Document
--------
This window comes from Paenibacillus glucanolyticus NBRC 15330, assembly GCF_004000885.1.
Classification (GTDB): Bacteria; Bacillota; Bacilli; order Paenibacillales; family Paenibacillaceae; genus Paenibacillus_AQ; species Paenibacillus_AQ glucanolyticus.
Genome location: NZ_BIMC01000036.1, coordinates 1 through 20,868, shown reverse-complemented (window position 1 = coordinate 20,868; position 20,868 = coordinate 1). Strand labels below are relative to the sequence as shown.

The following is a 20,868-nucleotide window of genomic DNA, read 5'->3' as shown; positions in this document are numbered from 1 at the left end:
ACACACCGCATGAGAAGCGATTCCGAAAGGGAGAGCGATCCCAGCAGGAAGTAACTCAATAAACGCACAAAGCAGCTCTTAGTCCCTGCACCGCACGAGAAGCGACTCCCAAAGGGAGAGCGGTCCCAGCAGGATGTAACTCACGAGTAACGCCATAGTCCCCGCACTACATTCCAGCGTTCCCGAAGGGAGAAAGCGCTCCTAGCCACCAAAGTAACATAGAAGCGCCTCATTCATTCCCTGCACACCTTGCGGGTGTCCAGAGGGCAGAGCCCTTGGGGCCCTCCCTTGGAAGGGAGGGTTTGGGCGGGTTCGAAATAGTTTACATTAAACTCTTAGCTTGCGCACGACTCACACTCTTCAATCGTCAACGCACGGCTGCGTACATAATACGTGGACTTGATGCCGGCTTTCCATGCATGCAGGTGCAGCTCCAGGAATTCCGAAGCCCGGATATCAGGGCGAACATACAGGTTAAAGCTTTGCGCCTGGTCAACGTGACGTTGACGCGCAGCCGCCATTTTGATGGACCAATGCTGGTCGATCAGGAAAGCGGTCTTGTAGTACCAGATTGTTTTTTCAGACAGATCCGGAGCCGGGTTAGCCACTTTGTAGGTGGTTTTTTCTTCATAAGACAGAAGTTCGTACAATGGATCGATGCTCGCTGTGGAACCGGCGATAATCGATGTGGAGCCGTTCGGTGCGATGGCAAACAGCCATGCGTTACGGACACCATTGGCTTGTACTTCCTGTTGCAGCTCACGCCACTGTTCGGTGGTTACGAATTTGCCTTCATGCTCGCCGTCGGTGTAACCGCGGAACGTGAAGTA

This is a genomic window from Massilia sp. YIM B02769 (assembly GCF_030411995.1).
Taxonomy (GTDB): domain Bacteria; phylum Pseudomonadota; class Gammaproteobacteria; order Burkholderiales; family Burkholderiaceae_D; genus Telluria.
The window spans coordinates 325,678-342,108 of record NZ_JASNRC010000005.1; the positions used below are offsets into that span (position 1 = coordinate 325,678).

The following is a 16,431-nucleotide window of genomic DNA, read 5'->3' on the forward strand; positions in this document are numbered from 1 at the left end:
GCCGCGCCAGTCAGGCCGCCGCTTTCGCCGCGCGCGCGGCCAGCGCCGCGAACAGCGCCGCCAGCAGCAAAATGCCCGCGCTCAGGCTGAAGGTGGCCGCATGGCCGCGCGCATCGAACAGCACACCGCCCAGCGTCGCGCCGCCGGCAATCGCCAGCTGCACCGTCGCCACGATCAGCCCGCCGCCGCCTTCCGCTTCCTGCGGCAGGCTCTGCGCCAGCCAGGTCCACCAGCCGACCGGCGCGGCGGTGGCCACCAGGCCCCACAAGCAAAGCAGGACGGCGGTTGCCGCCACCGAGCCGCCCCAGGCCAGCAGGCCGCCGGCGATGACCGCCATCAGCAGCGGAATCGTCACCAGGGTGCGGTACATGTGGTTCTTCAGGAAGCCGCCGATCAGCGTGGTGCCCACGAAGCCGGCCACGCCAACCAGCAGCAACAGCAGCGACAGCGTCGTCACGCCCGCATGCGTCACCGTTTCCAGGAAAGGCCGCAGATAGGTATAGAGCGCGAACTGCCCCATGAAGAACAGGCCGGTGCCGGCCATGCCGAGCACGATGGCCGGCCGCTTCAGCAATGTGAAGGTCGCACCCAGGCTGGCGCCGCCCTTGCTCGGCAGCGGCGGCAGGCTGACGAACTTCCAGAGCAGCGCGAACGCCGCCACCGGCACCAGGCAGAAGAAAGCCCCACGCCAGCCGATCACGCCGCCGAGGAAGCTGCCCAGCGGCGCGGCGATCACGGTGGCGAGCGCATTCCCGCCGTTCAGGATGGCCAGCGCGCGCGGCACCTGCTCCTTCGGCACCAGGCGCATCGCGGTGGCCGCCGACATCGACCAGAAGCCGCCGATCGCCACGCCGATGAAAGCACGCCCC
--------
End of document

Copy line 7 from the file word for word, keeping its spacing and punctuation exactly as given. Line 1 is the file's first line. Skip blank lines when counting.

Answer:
Taxonomy (GTDB): domain Bacteria; phylum Pseudomonadota; class Gammaproteobacteria; order Burkholderiales; family Burkholderiaceae_D; genus Telluria.